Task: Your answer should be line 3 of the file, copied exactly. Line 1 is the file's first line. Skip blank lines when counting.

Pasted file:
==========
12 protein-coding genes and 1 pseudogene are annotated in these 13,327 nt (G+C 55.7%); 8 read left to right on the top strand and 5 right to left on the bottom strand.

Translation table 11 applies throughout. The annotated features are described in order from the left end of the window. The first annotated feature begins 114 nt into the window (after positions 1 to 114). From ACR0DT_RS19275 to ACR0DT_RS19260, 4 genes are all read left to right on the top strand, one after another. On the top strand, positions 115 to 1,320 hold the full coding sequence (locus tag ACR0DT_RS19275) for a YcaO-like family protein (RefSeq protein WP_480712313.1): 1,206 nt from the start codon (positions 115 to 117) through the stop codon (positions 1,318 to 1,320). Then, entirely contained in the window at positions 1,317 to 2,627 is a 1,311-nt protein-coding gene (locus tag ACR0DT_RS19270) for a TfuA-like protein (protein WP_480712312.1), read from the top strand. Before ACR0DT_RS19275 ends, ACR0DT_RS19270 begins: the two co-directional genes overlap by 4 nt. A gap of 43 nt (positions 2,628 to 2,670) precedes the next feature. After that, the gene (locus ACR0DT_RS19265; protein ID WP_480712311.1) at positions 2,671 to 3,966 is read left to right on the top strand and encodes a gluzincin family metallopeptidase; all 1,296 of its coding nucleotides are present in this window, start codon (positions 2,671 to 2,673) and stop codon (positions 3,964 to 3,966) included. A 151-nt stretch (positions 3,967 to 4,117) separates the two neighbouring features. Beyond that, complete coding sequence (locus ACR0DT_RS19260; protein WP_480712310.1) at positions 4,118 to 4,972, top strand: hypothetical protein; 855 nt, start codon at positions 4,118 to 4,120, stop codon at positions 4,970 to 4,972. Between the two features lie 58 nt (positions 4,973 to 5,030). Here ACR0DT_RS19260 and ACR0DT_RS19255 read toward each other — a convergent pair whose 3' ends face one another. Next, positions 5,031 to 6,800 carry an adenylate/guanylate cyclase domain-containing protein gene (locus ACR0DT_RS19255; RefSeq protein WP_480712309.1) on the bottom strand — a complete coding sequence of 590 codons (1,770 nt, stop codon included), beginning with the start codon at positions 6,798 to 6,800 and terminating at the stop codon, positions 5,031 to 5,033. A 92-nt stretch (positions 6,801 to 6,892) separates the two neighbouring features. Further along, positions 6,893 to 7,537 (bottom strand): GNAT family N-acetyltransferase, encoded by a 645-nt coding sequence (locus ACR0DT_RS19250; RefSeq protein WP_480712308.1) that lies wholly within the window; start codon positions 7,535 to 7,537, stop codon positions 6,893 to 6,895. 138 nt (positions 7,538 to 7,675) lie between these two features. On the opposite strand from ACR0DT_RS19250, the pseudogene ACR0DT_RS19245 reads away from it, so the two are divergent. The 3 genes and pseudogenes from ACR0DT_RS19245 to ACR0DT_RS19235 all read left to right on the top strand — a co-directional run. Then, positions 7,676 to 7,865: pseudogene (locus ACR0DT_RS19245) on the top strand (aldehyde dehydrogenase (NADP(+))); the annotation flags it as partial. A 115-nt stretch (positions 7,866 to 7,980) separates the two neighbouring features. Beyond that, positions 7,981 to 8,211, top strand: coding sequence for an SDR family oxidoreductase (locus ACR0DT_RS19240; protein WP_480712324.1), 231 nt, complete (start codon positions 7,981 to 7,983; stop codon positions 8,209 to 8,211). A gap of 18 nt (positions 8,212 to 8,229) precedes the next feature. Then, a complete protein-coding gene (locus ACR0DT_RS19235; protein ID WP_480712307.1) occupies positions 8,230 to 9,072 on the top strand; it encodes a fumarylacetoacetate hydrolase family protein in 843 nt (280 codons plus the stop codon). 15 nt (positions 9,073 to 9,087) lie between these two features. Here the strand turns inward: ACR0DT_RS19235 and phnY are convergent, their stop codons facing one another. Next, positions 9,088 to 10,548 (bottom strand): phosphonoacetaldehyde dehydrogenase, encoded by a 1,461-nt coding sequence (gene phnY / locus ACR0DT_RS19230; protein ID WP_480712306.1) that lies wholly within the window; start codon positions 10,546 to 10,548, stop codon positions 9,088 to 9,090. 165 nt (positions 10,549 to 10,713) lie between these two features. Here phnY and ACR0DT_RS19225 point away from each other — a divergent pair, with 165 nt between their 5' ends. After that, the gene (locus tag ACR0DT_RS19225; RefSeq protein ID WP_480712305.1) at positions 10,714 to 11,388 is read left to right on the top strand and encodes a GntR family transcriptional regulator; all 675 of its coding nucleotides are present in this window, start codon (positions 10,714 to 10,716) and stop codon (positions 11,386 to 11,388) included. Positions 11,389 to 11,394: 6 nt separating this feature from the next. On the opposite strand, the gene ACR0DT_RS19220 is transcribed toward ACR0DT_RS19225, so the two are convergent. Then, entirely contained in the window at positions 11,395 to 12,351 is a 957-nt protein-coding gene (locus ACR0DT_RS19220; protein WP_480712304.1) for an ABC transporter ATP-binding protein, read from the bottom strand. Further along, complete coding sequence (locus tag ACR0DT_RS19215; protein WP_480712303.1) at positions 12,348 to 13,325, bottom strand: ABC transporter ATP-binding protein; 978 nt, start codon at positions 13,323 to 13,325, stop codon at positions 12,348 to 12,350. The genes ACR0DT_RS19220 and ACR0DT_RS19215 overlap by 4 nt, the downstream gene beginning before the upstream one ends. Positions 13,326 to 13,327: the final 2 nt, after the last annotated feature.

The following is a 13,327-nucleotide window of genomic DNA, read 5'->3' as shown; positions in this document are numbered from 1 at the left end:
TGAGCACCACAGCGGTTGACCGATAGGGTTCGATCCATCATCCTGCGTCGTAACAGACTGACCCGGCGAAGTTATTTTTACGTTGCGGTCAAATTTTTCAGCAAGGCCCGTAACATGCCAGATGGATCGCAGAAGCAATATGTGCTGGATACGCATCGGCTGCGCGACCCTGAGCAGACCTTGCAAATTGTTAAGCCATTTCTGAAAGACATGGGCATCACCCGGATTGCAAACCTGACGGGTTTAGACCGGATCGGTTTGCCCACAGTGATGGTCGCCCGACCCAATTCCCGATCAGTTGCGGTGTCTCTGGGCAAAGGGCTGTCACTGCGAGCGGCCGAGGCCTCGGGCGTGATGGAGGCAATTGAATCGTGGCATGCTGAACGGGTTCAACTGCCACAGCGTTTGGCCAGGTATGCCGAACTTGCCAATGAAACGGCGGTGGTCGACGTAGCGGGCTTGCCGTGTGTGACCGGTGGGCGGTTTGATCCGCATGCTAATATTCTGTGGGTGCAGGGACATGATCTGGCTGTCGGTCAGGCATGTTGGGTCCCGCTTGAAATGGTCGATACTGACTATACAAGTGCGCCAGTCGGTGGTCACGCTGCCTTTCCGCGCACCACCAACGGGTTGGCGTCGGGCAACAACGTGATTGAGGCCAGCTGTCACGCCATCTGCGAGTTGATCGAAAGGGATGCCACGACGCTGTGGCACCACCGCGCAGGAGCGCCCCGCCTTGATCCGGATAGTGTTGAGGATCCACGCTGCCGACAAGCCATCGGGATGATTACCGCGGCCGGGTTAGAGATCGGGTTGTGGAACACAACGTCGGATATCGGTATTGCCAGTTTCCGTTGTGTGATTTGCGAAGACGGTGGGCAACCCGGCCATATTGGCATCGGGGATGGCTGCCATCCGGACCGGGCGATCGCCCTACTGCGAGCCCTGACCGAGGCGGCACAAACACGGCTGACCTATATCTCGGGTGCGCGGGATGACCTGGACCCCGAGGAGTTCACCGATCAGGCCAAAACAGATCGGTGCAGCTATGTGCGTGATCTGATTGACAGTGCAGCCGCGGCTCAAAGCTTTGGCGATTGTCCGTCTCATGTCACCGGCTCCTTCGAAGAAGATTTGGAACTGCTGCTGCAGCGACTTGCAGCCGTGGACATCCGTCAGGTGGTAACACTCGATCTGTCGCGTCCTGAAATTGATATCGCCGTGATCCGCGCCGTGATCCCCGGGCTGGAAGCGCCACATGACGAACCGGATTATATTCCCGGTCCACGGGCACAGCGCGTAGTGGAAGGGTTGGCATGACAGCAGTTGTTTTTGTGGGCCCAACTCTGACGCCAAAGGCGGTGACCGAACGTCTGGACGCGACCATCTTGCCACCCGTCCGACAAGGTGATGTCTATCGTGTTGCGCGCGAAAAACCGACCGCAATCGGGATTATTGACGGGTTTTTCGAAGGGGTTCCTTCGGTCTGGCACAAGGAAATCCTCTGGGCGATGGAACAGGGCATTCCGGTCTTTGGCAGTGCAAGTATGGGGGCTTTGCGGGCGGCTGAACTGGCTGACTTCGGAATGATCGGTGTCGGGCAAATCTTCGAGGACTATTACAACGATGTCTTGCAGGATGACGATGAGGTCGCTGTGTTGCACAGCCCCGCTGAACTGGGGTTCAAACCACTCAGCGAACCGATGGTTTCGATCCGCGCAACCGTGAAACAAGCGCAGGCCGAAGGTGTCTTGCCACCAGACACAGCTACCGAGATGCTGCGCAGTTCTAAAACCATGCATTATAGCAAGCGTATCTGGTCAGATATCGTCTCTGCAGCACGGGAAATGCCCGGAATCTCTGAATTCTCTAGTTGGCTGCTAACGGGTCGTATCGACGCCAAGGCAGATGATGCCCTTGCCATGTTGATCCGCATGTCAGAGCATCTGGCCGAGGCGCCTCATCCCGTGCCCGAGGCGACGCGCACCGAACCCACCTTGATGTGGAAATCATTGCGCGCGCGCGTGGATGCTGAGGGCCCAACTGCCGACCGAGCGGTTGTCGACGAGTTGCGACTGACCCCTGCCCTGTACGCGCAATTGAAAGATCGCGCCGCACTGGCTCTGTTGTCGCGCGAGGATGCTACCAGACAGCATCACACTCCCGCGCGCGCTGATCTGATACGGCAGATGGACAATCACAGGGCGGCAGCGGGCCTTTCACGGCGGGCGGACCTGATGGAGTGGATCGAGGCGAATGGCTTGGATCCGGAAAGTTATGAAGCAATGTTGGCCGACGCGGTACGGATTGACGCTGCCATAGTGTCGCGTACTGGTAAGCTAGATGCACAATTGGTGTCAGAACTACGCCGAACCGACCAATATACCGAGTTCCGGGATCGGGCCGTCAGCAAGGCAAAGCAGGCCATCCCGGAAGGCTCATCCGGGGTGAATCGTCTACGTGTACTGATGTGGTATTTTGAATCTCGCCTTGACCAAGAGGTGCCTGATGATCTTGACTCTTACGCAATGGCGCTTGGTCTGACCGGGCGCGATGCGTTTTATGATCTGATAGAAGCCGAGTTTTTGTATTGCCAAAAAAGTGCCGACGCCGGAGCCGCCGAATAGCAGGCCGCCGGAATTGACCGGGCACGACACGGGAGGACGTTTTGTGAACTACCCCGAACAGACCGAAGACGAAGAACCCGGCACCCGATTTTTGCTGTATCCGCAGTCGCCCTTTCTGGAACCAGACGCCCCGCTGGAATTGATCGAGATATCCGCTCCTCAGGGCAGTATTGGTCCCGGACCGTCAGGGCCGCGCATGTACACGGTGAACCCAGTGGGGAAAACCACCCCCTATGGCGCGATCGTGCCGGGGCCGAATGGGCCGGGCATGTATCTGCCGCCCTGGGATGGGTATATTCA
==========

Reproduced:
The following is a 13,327-nucleotide window of genomic DNA, read 5'->3' as shown; positions in this document are numbered from 1 at the left end: